I’m a big Star Trek fan. I might even be considered a Trekkie (though I’ve never been to a convention and I did not own a pair of Spock ears when I was a kid). I’ve enjoyed nearly every incarnation of the series, from the original right up through the most recent movies.
My favorite rendition was probably the 1980s The Next Generation. One of the more memorable parts of that particular incarnation of the Star Trek universe was the best-ever villain known as The Borg.
That was a race of humans from another part of the galaxy that had “evolved” to being part human, part machine. At birth a Borg was just like an Earthling — a smiling, cooing, bouncing little baby. As a Borg grew up, though, various computer parts and machinery pieces were implanted in the person, so that at maturation the individual was more machine than human. The particulars of the implants in each Borg was different, depending upon what lifelong role the individual was assigned in the greater Borg community.
That included brain implants, so that the person was connected by some super-wiz version of Wifi to all the other Borg flung throughout the galaxy.
The cool stuff about the Borg? Each individual could throw up a little force-field around himself or herself to ward off attacks. They each had the strength of three or four good men. They didn’t have to tote tool boxes or scientific examination equipment around with them — it was attached!
And when one Borg learned or discovered something, they all learned it instantaneously. The Borg had the ability to adapt on the fly — if you killed a few of them with a phaser, they’d almost immediately adapt so that they were no longer susceptible to the phaser.
The drawbacks? Well, there were several, but the biggie was there was no “I” in Borg. No individual. Everyone was simply a piece of the bigger picture, assigned a task to do repetitively until they could no longer do it, then they’d be discarded, like an out-of-date computer. Everyone was connected into one large mind, a collective thought process that simply didn’t allow for individualism. It’s group think taken to its ultimate pinnacle.
I thought about the Borg this week when reading a couple of news articles.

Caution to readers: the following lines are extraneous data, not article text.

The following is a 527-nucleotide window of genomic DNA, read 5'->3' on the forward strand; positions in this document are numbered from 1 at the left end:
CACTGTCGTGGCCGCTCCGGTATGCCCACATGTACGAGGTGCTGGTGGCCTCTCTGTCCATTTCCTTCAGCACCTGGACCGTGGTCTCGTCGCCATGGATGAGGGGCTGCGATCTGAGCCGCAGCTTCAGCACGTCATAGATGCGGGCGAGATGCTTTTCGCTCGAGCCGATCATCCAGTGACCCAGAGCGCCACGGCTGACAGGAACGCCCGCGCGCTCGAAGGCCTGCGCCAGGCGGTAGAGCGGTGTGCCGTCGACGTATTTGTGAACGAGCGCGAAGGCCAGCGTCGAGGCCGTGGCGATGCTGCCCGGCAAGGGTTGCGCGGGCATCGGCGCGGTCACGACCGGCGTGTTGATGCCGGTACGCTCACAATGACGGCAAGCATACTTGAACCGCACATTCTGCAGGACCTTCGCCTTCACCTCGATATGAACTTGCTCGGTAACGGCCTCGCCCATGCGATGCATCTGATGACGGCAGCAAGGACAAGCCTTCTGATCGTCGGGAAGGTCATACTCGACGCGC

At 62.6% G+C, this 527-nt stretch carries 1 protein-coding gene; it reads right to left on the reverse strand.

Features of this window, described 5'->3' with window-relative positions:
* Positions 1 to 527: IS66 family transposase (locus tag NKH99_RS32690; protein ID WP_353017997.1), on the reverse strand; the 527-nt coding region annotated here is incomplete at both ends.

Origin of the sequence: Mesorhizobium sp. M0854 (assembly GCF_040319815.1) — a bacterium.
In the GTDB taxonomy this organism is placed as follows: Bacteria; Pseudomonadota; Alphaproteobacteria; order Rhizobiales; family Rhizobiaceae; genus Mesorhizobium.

The first was the aftermath of Thursday’s Brexit vote in Great Britain, when that nation voted to leave the European Union after 43 years. There are loads of ramifications to that vote, both negative and potentially positive, and the debate in the weeks leading up to the vote was nasty, emotional, and those calling for the nation’s exit had huge rah-rah rallies and parades and all sorts of gatherings.
On Friday, the day AFTER the vote, according to Google Analytics, there was a huge spike in Google searches from Brits, people trying to figure out what, exactly, the European Union is. A search that might have taken place a few hundred times a day prior to the vote was keyed in by tens of thousands of English.
Again, the day after the vote. Apparently, people got so caught up in the emotion of the debates they cast a ballot because that’s what they were told to do, and only afterward bothered to figure out just what they had voted on.
The second Borg-inspiring story was a little closer to home. Seems that Tony Robbins (a guy who’s a mix of modern-day P.T. Barnum and motivational speaker) was giving one of his $3,000 self-help seminars to a few folks who apparently had more dollars than sense, when he had participants line up for a fire walk.
A fire walk is an exercise where hot coals are spread out on the ground, and people walk over them in their bare feet. Robbins tells people it’s a way to conquer fear, that if they can do this, they can do anything.
In this particular seminar, with a 20-foot walkway of hot coals, nearly 40 people ended up suffering burns, five of whom were hospitalized.
I’m a fairly simple guy, so sometimes hot little trends or big, overreaching themes tend to fly over my head. But at some point, with maybe a dozen or two people rolling around on the ground suffering from burned feet, I have to wonder about the next ten people who got hurt, or the next ten after that. At what point does one think “this might not be a good idea?”
And then it hit me — no one was thinking. It was simply group-think, you do what everyone else says because they say to do it.
This is perfectly illustrated by one participant who, according to various media reports, said he realized he was in trouble about halfway through.
“In hindsight, jumping off would have been a fantastic idea,” he said. But, he explained, he was caught up in the moment, in the excitement and emotion of what everyone else was doing, what they were telling him to do.
I don’t know what the future holds for our society, but if it ever does fall into ruins I don’t think it’ll be because of supposedly declining morals, or because of other nations taking the economic lead in the world, or even because of the mismanagement of and depletion of natural resources.
I think it’s far more likely we’ll forget how to think critically and independently, and fall into the trap of simply doing what everyone else is doing because it’s what they are doing, and that will ultimately be the end for us. We will become the Borg.
John Peters is the editor-in-chief of The News